B-21. Here at Last



B-21There’s been so much speculation on whether OSFI’s long-awaited B-21 mortgage insurer guidelines will slow the housing market.

Well, now that we’ve seen the draft, that seems unlikely. In fact, B-21 is simple, practical and sound policy, and most of the guidelines have already been adopted by lenders and insurers.

Here’s what’s new:

  • Cash-back down payments will soon be extinct on insured mortgages.
    • Credit unions are the only ones left doing this form of 100% financing (ever since OSFI’s B-20 prohibited it at federally regulated lenders).
    • Borrowed down payments are still allowed, however.
  • B-21 puts heightened focus on the consistency of underwriting decisions.
    • This might lead to fewer underwriting exceptions with insured mortgages.
  • Lenders’ underwriting will be increasingly scrutinized
    • Sample audits of individual files could become more frequent.
    • OSFI says lenders with “proportionately higher levels of delinquencies and claims…” should be more scrutinized.
    • Repercussions may stiffen for lenders who cut corners when underwriting. B-21 explicitly requires insurers to give them less latitude (e.g., fewer exceptions, deal submission limits, etc.). Despite that already being standard practice, B-21 creates even greater incentive for lenders to cross every “t” and dot every “i” on insured mortgage applications (and when reviewing borrower documentation).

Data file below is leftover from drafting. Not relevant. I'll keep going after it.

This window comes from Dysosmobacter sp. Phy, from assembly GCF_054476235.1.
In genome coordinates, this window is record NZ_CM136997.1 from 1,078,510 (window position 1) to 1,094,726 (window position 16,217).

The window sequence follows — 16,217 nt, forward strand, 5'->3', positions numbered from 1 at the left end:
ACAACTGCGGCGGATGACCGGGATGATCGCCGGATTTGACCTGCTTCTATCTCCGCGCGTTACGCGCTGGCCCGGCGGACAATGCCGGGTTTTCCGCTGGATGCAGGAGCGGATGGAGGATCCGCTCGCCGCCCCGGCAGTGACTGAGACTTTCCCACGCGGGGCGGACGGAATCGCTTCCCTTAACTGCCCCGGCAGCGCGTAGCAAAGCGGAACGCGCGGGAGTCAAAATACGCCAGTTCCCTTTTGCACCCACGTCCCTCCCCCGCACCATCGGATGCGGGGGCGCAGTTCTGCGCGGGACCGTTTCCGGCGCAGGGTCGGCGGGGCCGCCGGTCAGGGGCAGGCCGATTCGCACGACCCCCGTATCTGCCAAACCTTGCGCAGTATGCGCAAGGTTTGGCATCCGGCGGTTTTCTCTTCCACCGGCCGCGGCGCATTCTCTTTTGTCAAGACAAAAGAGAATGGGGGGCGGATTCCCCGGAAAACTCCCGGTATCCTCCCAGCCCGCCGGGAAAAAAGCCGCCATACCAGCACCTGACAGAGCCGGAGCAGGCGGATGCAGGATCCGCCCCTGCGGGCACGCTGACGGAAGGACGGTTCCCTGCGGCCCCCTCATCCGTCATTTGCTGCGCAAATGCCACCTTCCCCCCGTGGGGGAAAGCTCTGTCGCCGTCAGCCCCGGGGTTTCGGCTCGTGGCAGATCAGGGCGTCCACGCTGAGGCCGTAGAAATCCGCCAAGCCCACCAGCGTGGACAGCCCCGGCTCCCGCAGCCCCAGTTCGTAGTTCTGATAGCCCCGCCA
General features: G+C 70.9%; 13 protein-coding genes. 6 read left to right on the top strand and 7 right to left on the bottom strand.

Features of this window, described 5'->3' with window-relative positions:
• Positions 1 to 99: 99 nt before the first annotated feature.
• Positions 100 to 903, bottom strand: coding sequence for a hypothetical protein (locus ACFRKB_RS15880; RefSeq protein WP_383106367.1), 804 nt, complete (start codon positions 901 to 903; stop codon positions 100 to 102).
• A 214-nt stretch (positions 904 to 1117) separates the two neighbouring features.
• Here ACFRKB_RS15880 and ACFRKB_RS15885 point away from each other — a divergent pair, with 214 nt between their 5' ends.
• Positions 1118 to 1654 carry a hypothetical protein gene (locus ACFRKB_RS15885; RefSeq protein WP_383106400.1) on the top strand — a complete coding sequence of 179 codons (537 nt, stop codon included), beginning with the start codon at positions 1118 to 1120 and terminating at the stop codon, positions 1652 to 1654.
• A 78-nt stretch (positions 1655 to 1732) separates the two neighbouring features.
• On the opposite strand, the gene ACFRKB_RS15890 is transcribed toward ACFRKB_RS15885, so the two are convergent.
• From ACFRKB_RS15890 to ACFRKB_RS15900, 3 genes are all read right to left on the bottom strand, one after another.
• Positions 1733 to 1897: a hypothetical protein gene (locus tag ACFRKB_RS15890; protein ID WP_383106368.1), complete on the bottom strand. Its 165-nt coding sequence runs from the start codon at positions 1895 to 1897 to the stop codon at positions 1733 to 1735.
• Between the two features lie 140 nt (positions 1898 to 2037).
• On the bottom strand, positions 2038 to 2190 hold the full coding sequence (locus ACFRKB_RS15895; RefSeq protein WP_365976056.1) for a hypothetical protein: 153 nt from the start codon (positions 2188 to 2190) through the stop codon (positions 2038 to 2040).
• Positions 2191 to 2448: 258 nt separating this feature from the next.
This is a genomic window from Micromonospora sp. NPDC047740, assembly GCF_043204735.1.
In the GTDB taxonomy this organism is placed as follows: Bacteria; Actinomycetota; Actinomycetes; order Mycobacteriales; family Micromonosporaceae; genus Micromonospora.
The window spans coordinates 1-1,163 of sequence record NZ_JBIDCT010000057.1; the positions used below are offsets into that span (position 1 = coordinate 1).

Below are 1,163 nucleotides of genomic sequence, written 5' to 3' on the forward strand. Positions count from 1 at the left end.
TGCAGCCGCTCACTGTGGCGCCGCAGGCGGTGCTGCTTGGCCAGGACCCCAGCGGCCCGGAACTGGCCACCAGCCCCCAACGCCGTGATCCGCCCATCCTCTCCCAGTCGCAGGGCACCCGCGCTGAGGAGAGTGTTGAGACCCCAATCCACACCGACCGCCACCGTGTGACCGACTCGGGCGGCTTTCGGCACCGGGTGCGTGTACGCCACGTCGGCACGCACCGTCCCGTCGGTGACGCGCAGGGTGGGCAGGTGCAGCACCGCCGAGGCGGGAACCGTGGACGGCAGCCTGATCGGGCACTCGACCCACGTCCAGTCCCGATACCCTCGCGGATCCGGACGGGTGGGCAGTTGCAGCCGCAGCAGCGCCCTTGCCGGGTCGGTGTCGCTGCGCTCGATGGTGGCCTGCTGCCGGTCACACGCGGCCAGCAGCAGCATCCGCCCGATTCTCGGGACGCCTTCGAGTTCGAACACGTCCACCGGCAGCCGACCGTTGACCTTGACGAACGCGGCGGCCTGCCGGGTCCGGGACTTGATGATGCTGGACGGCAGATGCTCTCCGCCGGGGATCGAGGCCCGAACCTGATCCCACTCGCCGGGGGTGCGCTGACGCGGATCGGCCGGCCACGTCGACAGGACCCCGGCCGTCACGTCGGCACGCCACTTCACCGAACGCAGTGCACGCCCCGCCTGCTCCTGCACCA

• Data disclosure will increase
    • Thankfully, insurers will now be required to publicly disclose more risk-related statistics every quarter (e.g., the percentage of insured borrowers putting down only 5% at the time of origination.)

In short, B-21 provides incrementally more confidence in the stability of Canada’s housing finance system. From a pure lending standpoint, it could have been a lot more restrictive.


Sidebar: If you want to comment on these guidelines, you can do so here until May 23, 2014: B21@osfi-bsif.gc.ca.


Rob McLister, CMT (email)

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Comments

  1. Comment avatar

    Lior, Mortgage Edge    

    Well, it could have been worse. The insurers already stress test their portfolios so I do not think the B-21, when it becomes policy, will have a big impact. It will definitely put pressure on homebuyers who have a small down payment even if they meet the lender’s criteria. Would principle #4 apply to bulk insurance as well?

     
  2. Comment avatar

    Mark    

    Could B21 have been more anti-climactic?
    I get the sense that regulators will give the mortgage market a well deserved break after this.

     
  3. Comment avatar

    Mike from Markham    

    For those whom might want to read B21 directly from OSFI here is the link. To CMT why wouldn’t you have done this? At the time of this writing the cover at the top of the article was not hot linked.
    http://www.osfi-bsif.gc.ca/Eng/wn-qn/Pages/b21_20140414.aspx
    [Editor Note: Mike, the source document was indeed linked. Click on “seen the draft” in the second paragraph.]

     
  4. Comment avatar

    Robert McLister    

    Hi Lior, It seems it would.

     

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